If Hollywood's vast abundance of remakes, spinoffs and sequels weren't enough to kill your appetite for spending money on "new" entertainment, it seems like almost every one of these releases finds its way onto home video in multiple forms. Sometimes the studios issue different iterations of a film all at the same time, in a thankful moment of honesty that at least allows consumers the option of which version they want. More often, though, the studios will re-release, expand and double-dip their top earners time and time again in order to wring out a few more dollars from the less dull entries in their back catalogue. And especially now, during the still-early days of Blu-ray, there's even more new and different editions being released in stores, some of which are honest-to-Jah improvements on the presentation and packaging, while others are merely the next generation of mediocrity.

As such, we're launching the first installment of "Making The (Up) Grade," a comparison of some of the more high-profile (or maybe just personally-preferred) Blu-ray releases. And with Warner Brothers' deluxe reissue of The Wizard of Oz arriving in stores this week, it seemed like a good place to start to let readers (and eventually, consumers) determine with a little more specificity what you will be buying (or not buying) if you trade in an older edition for a newer one. To wit:



What's Already Available: Warner Home Video released a standard-definition deluxe, three-disc Collector's Edition in October of 2005. In addition to remastered picture and sound, the set included five new documentaries, 13 hours of bonus material, a copy of the Premiere Invitation, a campaign book poster page, 10 Kodachrome color stills, and a replica Premiere ticket. A two-disc version was also released at the same time which omitted several of the featurettes and documentaries, as well as the replica print materials and props.

What's In The New Set: The Wizard of Oz 70th Anniversary Ultimate Collector's Edition is also three discs, but the list of content was expanded: In addition to all of the previous materials provided in earlier releases, there is a new documentary about director Victor Fleming, a TV-movie special entitled The Dreamer of Oz, and a featurette about the 2007 Walk of Fame salute to the Munchkins. Additionally, the third disc features a six-hour documentary about MGM Studios entitled When the Lion Roars, adding up to a grand total of some 16 hours of content. And the set boasts new non-movie extras including a limited-edition 70th anniversary watch ("with genuine crystals," according to the packaging), a reproduction of the original 1939 campaign book, a 52-page hardbound commemorative book, and a replica of the original movie budget.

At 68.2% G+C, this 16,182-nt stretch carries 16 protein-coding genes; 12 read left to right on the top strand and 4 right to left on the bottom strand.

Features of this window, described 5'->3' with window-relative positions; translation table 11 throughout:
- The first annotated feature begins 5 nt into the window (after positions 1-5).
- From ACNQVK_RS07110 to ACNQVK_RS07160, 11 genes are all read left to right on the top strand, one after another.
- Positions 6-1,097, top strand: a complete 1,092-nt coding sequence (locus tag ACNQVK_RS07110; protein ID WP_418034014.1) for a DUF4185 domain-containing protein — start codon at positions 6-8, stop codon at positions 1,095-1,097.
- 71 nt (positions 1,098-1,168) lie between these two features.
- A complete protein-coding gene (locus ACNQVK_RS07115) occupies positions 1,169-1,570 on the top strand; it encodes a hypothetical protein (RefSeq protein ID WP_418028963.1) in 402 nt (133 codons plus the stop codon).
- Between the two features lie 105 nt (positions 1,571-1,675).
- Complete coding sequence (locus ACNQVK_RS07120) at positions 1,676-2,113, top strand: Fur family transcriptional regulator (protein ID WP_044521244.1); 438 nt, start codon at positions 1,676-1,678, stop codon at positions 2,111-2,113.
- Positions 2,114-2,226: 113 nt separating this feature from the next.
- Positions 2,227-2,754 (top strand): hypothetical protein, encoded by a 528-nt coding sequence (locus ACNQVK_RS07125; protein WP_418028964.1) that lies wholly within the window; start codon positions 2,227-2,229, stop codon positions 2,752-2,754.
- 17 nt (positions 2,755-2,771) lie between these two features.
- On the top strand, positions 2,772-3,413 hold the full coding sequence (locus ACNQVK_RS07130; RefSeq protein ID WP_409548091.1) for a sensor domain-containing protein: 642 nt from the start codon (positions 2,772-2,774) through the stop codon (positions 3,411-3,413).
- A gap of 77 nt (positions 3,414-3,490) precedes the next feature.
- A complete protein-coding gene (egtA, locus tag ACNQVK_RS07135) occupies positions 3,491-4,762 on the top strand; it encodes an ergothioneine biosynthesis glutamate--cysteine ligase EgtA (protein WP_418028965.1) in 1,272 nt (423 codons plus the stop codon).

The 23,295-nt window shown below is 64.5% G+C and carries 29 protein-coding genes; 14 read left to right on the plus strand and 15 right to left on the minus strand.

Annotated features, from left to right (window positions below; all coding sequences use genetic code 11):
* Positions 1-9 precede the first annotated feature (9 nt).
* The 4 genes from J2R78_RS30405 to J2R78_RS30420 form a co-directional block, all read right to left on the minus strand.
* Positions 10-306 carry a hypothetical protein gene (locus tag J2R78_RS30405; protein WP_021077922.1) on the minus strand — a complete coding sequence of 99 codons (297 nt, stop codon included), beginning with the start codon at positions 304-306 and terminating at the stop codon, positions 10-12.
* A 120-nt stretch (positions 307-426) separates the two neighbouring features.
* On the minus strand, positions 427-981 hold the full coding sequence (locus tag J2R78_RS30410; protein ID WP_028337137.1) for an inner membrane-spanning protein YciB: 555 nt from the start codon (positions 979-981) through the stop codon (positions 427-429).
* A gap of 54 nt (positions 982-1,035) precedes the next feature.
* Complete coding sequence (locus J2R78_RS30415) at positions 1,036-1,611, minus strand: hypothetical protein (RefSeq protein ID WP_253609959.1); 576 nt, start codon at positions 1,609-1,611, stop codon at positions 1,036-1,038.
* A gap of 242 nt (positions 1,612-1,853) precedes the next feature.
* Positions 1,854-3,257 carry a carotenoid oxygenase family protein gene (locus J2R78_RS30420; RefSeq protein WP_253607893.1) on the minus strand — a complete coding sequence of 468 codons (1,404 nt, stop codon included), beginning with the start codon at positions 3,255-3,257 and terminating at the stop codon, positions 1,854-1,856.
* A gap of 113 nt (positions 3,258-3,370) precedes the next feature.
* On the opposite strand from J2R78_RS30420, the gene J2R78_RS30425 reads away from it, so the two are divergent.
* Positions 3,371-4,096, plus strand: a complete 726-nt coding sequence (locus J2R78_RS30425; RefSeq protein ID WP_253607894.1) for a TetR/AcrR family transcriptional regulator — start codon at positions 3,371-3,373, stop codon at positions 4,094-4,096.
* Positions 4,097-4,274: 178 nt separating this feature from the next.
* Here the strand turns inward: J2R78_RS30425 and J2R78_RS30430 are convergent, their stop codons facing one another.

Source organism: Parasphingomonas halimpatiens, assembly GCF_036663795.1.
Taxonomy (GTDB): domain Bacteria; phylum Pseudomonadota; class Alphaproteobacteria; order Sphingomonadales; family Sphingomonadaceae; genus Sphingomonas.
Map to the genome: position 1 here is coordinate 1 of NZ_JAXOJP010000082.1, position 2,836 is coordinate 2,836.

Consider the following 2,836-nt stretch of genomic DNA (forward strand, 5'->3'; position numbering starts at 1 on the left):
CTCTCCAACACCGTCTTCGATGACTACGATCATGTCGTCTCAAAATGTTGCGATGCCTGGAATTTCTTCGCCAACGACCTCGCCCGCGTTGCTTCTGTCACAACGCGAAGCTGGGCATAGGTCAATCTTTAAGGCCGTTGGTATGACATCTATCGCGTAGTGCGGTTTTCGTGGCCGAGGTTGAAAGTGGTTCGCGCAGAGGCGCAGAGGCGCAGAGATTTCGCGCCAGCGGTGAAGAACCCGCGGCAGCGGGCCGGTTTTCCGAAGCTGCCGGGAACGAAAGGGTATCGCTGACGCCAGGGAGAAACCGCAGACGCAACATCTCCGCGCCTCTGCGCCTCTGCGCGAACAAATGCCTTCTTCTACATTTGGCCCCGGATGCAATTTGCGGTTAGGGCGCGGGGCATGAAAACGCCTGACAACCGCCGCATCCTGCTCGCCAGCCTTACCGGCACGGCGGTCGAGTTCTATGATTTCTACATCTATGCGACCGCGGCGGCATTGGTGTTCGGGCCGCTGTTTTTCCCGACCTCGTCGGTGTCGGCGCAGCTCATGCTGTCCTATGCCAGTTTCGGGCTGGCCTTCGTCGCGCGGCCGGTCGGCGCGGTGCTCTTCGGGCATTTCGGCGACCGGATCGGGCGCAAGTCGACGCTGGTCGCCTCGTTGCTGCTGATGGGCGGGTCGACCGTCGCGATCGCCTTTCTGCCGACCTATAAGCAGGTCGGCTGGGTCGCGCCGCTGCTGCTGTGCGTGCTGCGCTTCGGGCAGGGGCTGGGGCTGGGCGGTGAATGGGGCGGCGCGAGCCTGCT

What's The Difference In The Movie Itself: Blu-ray has been remarkably inconsistent thus far, even with some of the biggest titles, but in high definition, The Wizard of Oz looks better than it ever did in theaters, and ever will. Truth be told, the 2005 edition did most of the heavy lifting in restoring the film to its original Technicolor luster – thoroughly documented in the featurette Prettier Than Ever – but there are even more details on Blu-ray than there were on DVD, making this not only a superior release, but a reference disc for anyone eager to show off their home theater's visual capabilities. While the clarity is so intense that many of the make-up lines and less convincing effects are more readily visible, this seems actually less a shortcoming than a strength since the film's overall impact is so strong that it only seems to enhance the fact that we willingly – and repeatedly – immerse ourselves in its fantastical world. Other than a sing-along feature, however, the audio has gone untouched from the 5.1 audio mix created for the '05 edition.

What's The Difference In Everything Else: Notwithstanding the trinkets that come in its shiny packaging, the new extras enhance but don't serviceably improve upon the already-massive wealth of extra content. The documentaries in particular are all fascinating, but an additional one about director Fleming, or a teleplay about L. Frank Baum fail to significantly change the overall quality and context of the film's historical importance. That said, the sheer amount of content sandwiched onto the first two discs is a stunning testament to how little space is being explored or exploited by many Blu-ray producers, and the third disc, although less immediately relevant to the film and more its distribution studio, makes for a fascinating slice of Hollywood history.

What's The Final Grade: B+. The packaging and physical extras are all top-notch (that watch is kind of baller, although maybe not for a 33-year-old male), and the presentation is incredible. But Warner Brothers did such an amazing job in 2005 building a set that did justice to the film's achievement, legacy, and lineage that this one can't help but feel slight by comparison. That said, the movie looks so damn good that it feels like a mandatory purchase for anyone with a Blu-ray player, but especially if you don't have it already, you'll be grateful that you took anther trip down the yellow brick road.